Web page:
“In the next cell, the following code.
a = numpy.zeros( [3,2] )
This uses the imported numpy module to create an array of shape 3 by 2, with all the cells set to the value zero and assigns the whole thing to a variable named a . We then print a . We can see this array full of zeros in what looks like a table with 3 rows and 2 columns.
Now let’s modify the contents of this array and change some of those zeros to other values. The following code shows how you can refer to specific cells to overwrite them with new values. It’s just like referring to spreadsheet cells or street map grid references.
a[0,0] = 1
a[0,1] = 2
a[1,0] = 9
a[2,1] = 12
The first line updates the cell at row zero and column zero with the value 1, overwriting whatever was there before. The other lines are similar updates, with a final printout with “print(a)”. The following shows us what the array looks like after these changes.
Now that we know how to set the value of cells in an array, how do we look them up without printing out the entire array? We’ve been doing it already. We simply use the expressions like a [1,2] or a [2,1] to refer to the content of these cells which we can print or assign to other variables. The code shows us doing just this.
v = a[1,0]
You can see from the output that the first print instruction produced the value 2.0 which is what’s inside the cell at [0,1]. Next the value inside a [1,0] is assigned to the variable v and this variable is printed. We get the expected 9.0 printed out.
The column and row numbering starts from 0 and not 1. The top left is at [0,0] not [1,1]. This also means that the bottom right is at [2,1] not [3,2]. This catches me out sometimes because I keep forgetting that many things in the computer world begin with 0 and not 1.If we tried to refer to a [3,2] we’d get an error message telling us we were trying to locate a cell which didn’t exist. We’d get the same if we mixed up our columns and rows. Let’s try accessing a [0,2] which doesn’t exist just to see what error message is reported.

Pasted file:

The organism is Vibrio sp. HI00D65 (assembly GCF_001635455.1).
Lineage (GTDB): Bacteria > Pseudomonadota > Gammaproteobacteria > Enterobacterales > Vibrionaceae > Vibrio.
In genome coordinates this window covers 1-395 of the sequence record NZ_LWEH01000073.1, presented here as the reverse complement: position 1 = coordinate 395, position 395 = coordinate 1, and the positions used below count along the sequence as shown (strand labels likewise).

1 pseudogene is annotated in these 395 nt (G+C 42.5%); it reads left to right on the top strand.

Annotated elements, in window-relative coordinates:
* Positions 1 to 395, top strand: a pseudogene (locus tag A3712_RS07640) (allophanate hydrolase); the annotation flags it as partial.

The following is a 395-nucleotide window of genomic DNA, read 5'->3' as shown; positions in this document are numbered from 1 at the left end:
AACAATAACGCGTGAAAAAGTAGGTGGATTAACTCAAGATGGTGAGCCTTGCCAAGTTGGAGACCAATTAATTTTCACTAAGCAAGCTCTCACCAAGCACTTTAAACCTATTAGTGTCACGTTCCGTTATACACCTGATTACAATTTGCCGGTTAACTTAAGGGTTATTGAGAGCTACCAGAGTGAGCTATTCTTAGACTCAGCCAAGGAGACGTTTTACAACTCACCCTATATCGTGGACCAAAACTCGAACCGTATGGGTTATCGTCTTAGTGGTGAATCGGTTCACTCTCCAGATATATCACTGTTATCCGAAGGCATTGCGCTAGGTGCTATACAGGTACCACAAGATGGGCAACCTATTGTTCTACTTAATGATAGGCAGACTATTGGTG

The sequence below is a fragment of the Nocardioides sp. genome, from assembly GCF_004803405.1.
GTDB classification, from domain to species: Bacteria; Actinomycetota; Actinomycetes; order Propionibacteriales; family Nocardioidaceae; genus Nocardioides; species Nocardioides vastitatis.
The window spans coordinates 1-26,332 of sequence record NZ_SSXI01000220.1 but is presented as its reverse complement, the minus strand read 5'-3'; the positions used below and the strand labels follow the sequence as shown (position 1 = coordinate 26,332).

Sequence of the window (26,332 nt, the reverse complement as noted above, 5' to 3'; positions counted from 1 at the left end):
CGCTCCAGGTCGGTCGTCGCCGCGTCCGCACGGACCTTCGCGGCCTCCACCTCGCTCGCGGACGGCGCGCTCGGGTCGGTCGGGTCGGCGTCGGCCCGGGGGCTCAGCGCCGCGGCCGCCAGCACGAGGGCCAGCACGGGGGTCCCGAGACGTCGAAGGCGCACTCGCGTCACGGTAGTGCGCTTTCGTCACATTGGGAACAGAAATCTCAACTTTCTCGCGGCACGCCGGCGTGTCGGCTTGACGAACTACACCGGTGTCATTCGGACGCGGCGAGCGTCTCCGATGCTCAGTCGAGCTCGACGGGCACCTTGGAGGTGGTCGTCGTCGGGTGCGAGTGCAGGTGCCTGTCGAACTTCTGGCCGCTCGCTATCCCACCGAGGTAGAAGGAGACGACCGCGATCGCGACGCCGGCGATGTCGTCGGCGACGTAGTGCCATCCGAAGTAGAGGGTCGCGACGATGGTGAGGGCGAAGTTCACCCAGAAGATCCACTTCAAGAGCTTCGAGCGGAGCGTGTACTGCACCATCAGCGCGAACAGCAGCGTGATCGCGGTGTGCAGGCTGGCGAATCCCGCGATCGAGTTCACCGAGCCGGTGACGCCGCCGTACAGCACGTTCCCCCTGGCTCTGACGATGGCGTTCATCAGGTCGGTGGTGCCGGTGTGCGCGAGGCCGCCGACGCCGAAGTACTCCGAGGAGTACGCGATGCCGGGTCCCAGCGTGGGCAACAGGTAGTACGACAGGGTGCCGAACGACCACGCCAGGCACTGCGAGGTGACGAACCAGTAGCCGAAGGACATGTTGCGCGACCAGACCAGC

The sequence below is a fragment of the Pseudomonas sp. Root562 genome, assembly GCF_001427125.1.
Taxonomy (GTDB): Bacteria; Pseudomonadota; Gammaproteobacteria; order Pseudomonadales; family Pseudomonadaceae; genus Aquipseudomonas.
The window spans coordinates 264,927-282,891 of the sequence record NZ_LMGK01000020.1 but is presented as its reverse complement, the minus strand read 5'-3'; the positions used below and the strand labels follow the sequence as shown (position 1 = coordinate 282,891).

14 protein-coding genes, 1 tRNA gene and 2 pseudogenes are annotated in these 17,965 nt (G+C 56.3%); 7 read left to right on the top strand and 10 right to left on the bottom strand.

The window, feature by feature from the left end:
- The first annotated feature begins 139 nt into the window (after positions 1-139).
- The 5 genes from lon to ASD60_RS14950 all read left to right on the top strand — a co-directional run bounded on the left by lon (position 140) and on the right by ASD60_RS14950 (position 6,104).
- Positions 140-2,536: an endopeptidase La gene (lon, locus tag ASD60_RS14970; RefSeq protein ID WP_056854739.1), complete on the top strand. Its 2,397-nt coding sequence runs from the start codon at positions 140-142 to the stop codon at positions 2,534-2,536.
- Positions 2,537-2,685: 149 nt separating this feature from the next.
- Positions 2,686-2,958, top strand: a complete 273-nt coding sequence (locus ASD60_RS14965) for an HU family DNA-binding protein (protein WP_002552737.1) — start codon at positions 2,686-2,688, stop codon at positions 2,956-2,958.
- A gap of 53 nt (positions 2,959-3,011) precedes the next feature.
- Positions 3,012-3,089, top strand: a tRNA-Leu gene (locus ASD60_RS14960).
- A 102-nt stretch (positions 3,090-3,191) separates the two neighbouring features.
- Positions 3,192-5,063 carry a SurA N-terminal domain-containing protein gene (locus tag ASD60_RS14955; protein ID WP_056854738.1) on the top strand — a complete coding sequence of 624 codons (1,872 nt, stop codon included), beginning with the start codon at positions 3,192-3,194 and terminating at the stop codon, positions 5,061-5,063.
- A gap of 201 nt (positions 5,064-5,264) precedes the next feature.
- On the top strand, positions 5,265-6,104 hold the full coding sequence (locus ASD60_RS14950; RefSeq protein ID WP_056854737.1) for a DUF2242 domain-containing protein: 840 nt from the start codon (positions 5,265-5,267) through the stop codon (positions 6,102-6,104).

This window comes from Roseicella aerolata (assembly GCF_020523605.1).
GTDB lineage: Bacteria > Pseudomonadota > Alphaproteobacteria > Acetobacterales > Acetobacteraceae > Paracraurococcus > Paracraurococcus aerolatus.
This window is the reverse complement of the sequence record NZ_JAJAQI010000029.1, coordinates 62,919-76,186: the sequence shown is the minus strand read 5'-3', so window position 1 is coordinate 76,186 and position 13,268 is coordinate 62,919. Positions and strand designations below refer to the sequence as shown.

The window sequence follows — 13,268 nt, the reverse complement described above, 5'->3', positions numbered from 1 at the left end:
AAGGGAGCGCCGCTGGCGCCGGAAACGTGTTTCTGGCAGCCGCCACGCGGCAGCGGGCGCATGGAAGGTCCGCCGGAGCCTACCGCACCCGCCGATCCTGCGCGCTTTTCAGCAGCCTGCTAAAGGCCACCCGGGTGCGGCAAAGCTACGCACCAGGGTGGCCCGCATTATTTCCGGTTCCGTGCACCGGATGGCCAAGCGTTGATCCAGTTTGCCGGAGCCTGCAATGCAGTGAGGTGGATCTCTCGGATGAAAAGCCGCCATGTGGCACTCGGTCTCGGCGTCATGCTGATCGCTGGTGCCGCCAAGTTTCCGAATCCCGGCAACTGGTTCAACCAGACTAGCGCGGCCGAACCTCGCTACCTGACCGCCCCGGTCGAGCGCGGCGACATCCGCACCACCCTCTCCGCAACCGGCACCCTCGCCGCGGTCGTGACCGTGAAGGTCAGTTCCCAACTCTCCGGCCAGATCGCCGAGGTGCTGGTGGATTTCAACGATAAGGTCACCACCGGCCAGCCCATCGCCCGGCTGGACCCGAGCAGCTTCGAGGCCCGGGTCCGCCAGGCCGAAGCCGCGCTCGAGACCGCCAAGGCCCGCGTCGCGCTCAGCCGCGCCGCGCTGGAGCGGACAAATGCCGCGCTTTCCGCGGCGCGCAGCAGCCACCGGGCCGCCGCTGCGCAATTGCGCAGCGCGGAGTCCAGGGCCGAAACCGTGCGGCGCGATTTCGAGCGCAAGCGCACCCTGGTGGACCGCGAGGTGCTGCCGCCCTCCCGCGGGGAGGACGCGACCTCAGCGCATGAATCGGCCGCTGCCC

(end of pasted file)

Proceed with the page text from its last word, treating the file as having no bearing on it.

Arrays, or matrices, will be useful for neural networks because we can simplify the instructions to do the many many calculations for feeding signals forward and errors backwards through a network. We saw this in part 1 of this guide.
Just like large tables or lists of numbers, looking at large arrays isn’t that insightful. Visualising them helps us quickly get an idea of the general meaning. One way of plotting 2-dimensional arrays of numbers is think of them as flat 2-dimensional surfaces, coloured according to the value at each cell in the array. You can choose how you turn a value inside a cell into a colour. You might choose to simply turn the value into a colour according to a colour scale, or you might colour everything white except values above a certain threshold which would be black.
Let’s try plotting the small 3 by 2 array we created above.
Before we can do this, we need to extend Python’s abilities to plot graphics. We do this by importing additional Python code that others have written. You can think of this as borrowing food recipe books from your frien d to add to your own bookshelf, so that your bookshelf now has extra content enabling you to prepare more kinds of dishes than you could before.
The following shows how we import graphics plotting capability.
The “matplotlib.pyplot” is the name of the new “recipe book” that we’re borrowing. You might come across phrases like “import a module” or “import a library”. These are just the names given to the additional Python code you’re importing. If you get into Python you’ll often import additional capabilities to make your life easier by reusing other’s useful code. You might even create your own useful code to share with others!
One more thing, we need to be firm with IPython about plotting any graphics in the notebook, and not try to plot it in a separate external window. We issue this explicit order as follows: